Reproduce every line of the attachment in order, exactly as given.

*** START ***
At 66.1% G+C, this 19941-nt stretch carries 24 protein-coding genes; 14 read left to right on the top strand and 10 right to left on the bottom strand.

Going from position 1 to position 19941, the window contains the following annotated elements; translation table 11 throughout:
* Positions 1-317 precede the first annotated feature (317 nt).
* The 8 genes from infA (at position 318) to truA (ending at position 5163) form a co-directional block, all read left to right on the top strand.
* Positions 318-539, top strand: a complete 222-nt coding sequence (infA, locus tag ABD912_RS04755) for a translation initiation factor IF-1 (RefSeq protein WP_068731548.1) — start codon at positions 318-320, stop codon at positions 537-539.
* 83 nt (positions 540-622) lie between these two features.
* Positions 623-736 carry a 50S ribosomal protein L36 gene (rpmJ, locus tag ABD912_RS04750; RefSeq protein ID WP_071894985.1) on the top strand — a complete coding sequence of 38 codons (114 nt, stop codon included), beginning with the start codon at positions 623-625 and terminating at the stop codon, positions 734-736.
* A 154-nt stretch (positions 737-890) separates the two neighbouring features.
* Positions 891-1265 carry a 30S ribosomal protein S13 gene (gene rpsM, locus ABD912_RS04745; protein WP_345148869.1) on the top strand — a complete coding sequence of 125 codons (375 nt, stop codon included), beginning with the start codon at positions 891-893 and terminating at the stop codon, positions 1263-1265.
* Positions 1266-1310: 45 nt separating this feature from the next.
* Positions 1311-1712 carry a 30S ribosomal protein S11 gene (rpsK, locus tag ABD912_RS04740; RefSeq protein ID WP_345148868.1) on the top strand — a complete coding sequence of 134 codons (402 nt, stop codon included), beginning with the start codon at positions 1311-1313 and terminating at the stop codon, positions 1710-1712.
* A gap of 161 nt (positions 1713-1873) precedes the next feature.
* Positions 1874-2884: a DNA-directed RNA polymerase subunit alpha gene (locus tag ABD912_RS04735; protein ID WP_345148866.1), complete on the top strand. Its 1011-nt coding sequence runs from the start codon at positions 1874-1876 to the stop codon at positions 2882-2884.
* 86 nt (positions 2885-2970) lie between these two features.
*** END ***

At 66.1% G+C, this 19941-nt stretch carries 24 protein-coding genes; 14 read left to right on the top strand and 10 right to left on the bottom strand.

Going from position 1 to position 19941, the window contains the following annotated elements; translation table 11 throughout:
* Positions 1-317 precede the first annotated feature (317 nt).
* The 8 genes from infA (at position 318) to truA (ending at position 5163) form a co-directional block, all read left to right on the top strand.
* Positions 318-539, top strand: a complete 222-nt coding sequence (infA, locus tag ABD912_RS04755) for a translation initiation factor IF-1 (RefSeq protein WP_068731548.1) — start codon at positions 318-320, stop codon at positions 537-539.
* 83 nt (positions 540-622) lie between these two features.
* Positions 623-736 carry a 50S ribosomal protein L36 gene (rpmJ, locus tag ABD912_RS04750; RefSeq protein ID WP_071894985.1) on the top strand — a complete coding sequence of 38 codons (114 nt, stop codon included), beginning with the start codon at positions 623-625 and terminating at the stop codon, positions 734-736.
* A 154-nt stretch (positions 737-890) separates the two neighbouring features.
* Positions 891-1265 carry a 30S ribosomal protein S13 gene (gene rpsM, locus ABD912_RS04745; protein WP_345148869.1) on the top strand — a complete coding sequence of 125 codons (375 nt, stop codon included), beginning with the start codon at positions 891-893 and terminating at the stop codon, positions 1263-1265.
* Positions 1266-1310: 45 nt separating this feature from the next.
* Positions 1311-1712 carry a 30S ribosomal protein S11 gene (rpsK, locus tag ABD912_RS04740; RefSeq protein ID WP_345148868.1) on the top strand — a complete coding sequence of 134 codons (402 nt, stop codon included), beginning with the start codon at positions 1311-1313 and terminating at the stop codon, positions 1710-1712.
* A gap of 161 nt (positions 1713-1873) precedes the next feature.
* Positions 1874-2884: a DNA-directed RNA polymerase subunit alpha gene (locus tag ABD912_RS04735; protein ID WP_345148866.1), complete on the top strand. Its 1011-nt coding sequence runs from the start codon at positions 1874-1876 to the stop codon at positions 2882-2884.
* 86 nt (positions 2885-2970) lie between these two features.